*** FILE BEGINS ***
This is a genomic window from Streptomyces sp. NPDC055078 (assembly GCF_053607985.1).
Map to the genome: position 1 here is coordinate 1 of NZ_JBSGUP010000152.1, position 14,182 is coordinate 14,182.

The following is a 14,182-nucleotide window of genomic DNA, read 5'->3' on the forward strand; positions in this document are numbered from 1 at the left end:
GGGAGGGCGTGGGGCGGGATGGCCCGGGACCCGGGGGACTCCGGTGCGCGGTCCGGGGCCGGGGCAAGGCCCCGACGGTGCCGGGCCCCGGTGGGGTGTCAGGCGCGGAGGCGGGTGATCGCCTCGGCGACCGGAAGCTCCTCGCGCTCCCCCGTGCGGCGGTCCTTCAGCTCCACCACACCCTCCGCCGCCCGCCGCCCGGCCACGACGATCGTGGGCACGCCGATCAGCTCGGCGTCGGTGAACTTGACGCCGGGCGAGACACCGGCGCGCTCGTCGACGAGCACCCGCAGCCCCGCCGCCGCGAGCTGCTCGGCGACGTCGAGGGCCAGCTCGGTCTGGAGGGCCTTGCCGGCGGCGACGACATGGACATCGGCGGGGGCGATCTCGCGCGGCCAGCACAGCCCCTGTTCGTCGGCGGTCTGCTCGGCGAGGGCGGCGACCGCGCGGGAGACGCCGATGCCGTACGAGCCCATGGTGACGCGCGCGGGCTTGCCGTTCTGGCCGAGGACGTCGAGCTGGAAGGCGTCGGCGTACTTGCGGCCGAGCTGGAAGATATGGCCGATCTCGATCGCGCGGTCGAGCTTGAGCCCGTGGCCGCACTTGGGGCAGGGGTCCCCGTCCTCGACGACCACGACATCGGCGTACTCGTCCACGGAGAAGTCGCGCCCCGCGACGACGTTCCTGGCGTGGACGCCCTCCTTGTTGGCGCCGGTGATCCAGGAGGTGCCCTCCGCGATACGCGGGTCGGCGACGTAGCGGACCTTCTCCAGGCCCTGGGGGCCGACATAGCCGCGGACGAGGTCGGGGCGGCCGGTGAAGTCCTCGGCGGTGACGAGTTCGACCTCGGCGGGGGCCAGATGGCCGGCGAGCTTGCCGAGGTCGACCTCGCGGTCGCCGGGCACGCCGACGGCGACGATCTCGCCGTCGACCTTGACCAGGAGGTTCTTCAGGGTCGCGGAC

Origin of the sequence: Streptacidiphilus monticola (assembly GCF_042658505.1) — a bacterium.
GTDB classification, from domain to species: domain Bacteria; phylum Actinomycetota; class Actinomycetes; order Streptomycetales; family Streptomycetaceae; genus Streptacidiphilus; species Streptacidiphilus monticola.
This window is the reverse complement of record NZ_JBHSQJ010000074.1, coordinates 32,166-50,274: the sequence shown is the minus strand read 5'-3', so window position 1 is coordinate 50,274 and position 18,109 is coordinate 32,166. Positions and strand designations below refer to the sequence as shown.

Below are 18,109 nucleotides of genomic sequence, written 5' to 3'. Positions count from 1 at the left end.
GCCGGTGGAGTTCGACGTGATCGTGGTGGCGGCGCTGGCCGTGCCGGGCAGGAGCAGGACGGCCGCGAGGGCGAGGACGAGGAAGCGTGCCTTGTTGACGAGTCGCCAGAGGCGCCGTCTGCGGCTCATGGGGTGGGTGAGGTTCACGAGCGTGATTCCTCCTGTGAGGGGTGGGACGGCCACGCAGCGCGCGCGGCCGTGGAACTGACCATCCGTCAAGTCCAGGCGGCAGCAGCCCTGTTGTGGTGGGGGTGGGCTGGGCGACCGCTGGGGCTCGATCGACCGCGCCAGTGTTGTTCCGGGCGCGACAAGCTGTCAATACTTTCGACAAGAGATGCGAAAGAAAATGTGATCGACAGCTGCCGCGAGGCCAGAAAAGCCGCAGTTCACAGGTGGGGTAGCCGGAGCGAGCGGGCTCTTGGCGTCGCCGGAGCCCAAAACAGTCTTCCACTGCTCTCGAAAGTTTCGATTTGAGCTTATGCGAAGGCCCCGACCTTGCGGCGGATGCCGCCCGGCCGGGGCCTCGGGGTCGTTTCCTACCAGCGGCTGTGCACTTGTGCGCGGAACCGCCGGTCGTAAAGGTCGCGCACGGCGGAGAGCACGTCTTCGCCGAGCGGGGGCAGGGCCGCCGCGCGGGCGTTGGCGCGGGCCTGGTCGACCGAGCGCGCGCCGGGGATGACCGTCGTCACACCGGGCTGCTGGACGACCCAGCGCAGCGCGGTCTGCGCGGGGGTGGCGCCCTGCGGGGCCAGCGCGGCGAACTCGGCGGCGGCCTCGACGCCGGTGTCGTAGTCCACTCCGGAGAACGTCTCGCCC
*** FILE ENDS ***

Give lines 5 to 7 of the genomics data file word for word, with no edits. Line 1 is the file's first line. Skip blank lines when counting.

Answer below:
Origin of the sequence: Streptacidiphilus monticola (assembly GCF_042658505.1) — a bacterium.
GTDB classification, from domain to species: domain Bacteria; phylum Actinomycetota; class Actinomycetes; order Streptomycetales; family Streptomycetaceae; genus Streptacidiphilus; species Streptacidiphilus monticola.
This window is the reverse complement of record NZ_JBHSQJ010000074.1, coordinates 32,166-50,274: the sequence shown is the minus strand read 5'-3', so window position 1 is coordinate 50,274 and position 18,109 is coordinate 32,166. Positions and strand designations below refer to the sequence as shown.